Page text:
Prime Minister Narendra Modi will go down in history as a man who rode to power on dog whistle politics and sought to cling to office on vulture politics.
It has been a seamless transition from one technique to the other.
After bad mouthing India’s first prime minister Jawaharlal Nehru through most of his term in office, Modi has now started trash talking his grandson, Rajiv Gandhi, who was assassinated 28 years ago. At an election rally, Modi called him “bhrastachari number 1” (corrupt number 1).
Modi and his consigliere, Amit Shah, have taken the Bharatiya Janata Party and turned what was once a cadre-based organisation in to a special purpose vehicle for one man and his megalomania and fear.
Despite the across the board outrage and Congress president Rahul Gandhi’s graceful reply, Modi doubled down on the venom – challenging the Congress to fight the Lok Sabha elections in Delhi, Madhya Pradesh and Punjab in Rajiv Gandhi’s name, and citing the Bofors deal, the 1984 massacres and the manner in which the then Union Carbide chief Warren Anderson was allowed to flee the country soon after the infamous Bhopal gas tragedy.
Thought out his own abysmal tenure in government for the fast five years, Modi has relentlessly blamed all his failures on Nehru and the legacy of Congress rule. Now he is seeking to make Rajiv Gandhi the main issue in the two election phases remaining.
He is doing this because he knows the tame media of his embedded ‘panna pramukhs’ will never dare ask why Modi is not running for office on his track record as PM. Why is he not citing his demonetisation ‘masterstroke’ as the reason why voters should give him another term in office? Modi’s obdurate refusal to even remotely refer to his promised “acche din” (good days) and “good governance” is stark yet no questions are asked.
It is clear from their campaign speeches that Modi and Shah are running on fear and a bogus national security agenda. Pulwama, which gave him a chance to change the theme of the election from his track record to ‘national security’ was actually a huge security and intelligence failure where more than 40 Central Reserve Police Force (CRPF) personnel were killed. Yet, Modi politicised the Balakot strikes as his ticket to re-election.
This politicisation of tragedy is not new for Modi. Recall the Godhra incident of February 2002 where 59 people died in a fire on board the Sabarmati Express. Modi used the tragedy and its gory aftermath – the 2002 Gujarat riots – as electoral manna from heaven.
As Gujarat chief minister, he relentlessly dog-whistled his way through virtually all his public speeches at the time, terming Muslim relief camps as “baby producing machines” and jeering at the riot victims with the phrase “hum paanch, hamarey pachees”, a crude joke on the fact that India’s family laws allow a Muslim man to have four wives.
Till date Modi has not expressed any remorse for the riots that happened on his watch. Modi has confined himself to saying “that you feel bad even when a pilla (puppy) comes under the wheels of your car.” Here is clarity to the dog whistle and no prizes for guessing who he was dehumanising.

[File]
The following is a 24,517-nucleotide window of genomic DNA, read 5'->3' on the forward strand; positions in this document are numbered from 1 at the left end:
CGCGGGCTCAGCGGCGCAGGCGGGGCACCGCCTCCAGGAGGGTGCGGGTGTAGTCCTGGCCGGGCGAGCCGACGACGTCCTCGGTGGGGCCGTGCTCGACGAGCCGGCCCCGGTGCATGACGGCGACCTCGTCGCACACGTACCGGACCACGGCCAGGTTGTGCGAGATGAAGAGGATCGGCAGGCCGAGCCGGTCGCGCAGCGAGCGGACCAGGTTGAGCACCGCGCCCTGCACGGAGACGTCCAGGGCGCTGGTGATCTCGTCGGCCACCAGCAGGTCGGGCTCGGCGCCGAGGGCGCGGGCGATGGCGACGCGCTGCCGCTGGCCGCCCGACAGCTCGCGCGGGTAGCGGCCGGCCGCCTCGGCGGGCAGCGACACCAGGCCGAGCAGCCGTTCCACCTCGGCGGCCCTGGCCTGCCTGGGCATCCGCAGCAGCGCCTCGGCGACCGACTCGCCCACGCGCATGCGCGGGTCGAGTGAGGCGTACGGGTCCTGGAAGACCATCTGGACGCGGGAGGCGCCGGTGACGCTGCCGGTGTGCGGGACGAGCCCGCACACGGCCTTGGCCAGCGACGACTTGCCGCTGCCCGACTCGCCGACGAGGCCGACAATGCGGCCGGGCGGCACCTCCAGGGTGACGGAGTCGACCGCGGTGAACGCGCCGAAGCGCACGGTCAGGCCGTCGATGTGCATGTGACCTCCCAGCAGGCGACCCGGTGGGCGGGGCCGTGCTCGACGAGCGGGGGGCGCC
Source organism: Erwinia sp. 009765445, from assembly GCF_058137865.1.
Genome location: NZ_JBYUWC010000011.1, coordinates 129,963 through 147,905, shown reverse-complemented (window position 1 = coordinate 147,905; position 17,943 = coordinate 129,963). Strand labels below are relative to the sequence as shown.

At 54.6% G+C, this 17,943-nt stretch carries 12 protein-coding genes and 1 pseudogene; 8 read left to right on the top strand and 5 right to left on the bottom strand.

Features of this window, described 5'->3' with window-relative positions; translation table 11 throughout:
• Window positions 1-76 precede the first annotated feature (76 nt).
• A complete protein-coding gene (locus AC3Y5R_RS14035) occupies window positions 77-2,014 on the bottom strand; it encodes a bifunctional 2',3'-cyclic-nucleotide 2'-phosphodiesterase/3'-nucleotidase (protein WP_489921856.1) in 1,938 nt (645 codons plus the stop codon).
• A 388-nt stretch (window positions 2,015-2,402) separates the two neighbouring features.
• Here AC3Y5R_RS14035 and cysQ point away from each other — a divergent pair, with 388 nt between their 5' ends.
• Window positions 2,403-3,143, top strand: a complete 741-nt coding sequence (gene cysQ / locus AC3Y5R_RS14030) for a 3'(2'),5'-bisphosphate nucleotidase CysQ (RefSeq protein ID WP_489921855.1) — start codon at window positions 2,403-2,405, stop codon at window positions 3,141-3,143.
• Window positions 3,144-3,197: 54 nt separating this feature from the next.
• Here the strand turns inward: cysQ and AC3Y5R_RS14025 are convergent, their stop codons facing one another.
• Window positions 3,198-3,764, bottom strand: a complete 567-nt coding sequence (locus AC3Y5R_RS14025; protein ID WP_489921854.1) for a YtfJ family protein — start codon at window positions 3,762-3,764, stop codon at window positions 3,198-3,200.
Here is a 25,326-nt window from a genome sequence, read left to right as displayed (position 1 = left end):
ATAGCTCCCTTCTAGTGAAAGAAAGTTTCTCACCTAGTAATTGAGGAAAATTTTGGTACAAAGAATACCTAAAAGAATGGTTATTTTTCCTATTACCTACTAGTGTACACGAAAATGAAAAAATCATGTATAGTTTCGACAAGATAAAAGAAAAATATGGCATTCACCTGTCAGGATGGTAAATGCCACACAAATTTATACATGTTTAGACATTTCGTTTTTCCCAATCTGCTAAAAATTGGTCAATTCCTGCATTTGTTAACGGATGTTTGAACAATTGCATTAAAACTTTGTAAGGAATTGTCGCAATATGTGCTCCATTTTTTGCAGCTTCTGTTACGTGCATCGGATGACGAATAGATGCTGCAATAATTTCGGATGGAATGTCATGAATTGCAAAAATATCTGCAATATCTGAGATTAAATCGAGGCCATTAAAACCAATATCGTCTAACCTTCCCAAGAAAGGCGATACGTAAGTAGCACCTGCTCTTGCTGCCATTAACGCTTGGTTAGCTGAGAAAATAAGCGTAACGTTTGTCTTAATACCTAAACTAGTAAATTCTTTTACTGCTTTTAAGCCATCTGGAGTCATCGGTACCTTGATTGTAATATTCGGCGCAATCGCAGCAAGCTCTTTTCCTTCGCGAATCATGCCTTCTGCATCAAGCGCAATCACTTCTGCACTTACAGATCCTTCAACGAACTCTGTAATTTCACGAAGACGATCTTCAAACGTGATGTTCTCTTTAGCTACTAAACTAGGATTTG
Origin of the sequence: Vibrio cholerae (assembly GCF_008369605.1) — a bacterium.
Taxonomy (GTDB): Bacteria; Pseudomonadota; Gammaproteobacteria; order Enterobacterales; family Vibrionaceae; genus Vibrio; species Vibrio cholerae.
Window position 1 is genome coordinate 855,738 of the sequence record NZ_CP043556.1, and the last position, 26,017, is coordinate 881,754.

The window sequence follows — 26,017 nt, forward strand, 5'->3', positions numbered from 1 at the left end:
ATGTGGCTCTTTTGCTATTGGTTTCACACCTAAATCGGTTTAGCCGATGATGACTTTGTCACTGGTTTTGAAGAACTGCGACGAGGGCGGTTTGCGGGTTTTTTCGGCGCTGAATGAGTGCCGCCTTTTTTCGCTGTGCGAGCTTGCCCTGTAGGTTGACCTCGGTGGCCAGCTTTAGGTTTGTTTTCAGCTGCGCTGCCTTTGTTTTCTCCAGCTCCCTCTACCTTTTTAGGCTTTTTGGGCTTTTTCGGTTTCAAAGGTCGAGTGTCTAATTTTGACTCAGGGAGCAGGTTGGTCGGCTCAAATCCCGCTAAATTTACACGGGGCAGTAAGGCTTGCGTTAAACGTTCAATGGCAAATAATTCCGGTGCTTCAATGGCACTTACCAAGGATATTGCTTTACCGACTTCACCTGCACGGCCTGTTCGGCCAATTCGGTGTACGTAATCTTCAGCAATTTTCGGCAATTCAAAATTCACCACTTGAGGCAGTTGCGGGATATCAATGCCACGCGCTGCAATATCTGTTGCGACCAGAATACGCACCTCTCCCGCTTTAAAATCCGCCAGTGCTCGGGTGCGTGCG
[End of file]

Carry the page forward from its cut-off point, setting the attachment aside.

Modi’s true appeal to his faithful is the 2002 riots and his othering of the Muslims. Modi has ensured that the bigoted true believers are always appeased. Hence his comparison of “kabristan” (graveyards) and “shamshan” (cremation ground) in February 2017 in Uttar Pradesh.
The anointment of extremist monk Yogi Adityanath as chief minister after the polarised UP election campaign – where Shah’s conscious strategy was for the BJP to not field a single ticket to Muslims – saw dog whistling come to life.
Now we have the candidature of Pragya Thakur, accused of terrorism in the 2008 Malegoan blasts case, from the BJP citadel of Bhopal. This decision underwrites just how toxic the BJP has become under Modi and Shah.
Modi has robustly defended Thakur’s nomination saying he was “punishing the Congress for insulting Hindus with the bogey of Hindu terror” This is the clearest message to the squeamish, who claimed they had held their noses while voting for Modi in 2014 for some sort of mythical ‘development’ agenda. The fact is that the only actual ‘achievement’ Modi had in his curriculum vitae was the 2002 riots. The rest was all marketing and wishful thinking, as the human development indicators in Gujarat make amply clear.
Modi has lowered the bar for governance to the level where his favours to cronies are seen as ‘economic development’. The same cronies have made the BJP the richest political party in Asia through opaque electoral bonds and are now in league with a pliant Election Commission – which given Modi and Shah eight clean chits for inflammatory speeches.
Yogi Adityanath calls the Army “Modi ji ki Sena” (Modi’s army), Shah says Modi “sent his airforce” and the two Dhritarashtras sitting in the EC find nothing wrong. One commissioner has honourably dissented in the serial issuing of clean chits.
And even all this is not enough. So now in desperation, Modi speaks ill of the dead. The RSS has been told by Modi and Shah that when the BJP comes back, the constitution will be tweaked to reflect India’s new majoritarian ethos and the secularism which they all hate will be excised.
The 2019 election is not really about Modi but about whether India will allow Modi to make the country toxic.